Healthy habits start young

child and parent on bicycles

Recently released research shows one in three Australian children are expected to be overweight or obese by 2025. Victoria Walks report Influencing Children’s Health: Critical Windows for Intervention looks at the key moments for developing healthy habits in children and adolescents.  

The research suggests the change from primary to secondary school is a key transition period, where involvement in sport starts to decline, but children are generally afforded greater licence to move around in the community without their parents.  Active travel - walking and cycling - then presents an opportunity to make up for the decline in sport.

The report author, Associate Professor Anna Timperio from Deakin University, says:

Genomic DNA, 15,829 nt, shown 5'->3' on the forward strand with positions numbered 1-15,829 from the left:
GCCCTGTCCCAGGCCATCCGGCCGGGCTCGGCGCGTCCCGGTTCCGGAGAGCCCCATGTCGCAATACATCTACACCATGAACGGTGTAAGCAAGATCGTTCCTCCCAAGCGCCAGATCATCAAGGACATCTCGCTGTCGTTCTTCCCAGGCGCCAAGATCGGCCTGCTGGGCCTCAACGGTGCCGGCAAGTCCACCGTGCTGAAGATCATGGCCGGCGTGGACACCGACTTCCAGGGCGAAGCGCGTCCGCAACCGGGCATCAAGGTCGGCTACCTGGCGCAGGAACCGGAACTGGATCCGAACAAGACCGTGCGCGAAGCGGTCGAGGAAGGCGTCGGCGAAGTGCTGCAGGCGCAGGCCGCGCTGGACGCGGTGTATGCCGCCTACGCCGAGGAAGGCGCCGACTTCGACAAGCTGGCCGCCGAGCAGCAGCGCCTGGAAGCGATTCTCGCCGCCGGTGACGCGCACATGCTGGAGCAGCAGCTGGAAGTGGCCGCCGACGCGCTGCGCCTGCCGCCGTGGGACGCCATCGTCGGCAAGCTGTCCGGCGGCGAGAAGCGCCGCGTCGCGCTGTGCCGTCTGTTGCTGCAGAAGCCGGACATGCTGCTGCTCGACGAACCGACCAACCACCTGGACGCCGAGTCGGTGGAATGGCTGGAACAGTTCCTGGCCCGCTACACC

"As children move from primary to secondary school they’re less likely to be physically active during lunch and recess, outside school hours, and on weekends. Children spend a significant amount of their time at school, so school is an important setting in which to tackle declines in physical activity as they move from primary to secondary school. But there is also much to be done outside of schools. As children move into adolescence, opportunities for active transport through walking, riding, or skating to school, to public transport and other places increases."

The report recommends that the education sector, schools and teachers promote active travel to and from school from early primary years and reinforce over the primary–secondary school transition.

It also confirms the importance of making streets and communities more walkable, in order to facilitate walking by children and young people. It recommends that policy-makers, local government and urban planners "consider children in urban planning and community design to facilitate active travel."

Date posted:
Last updated:24 October 2019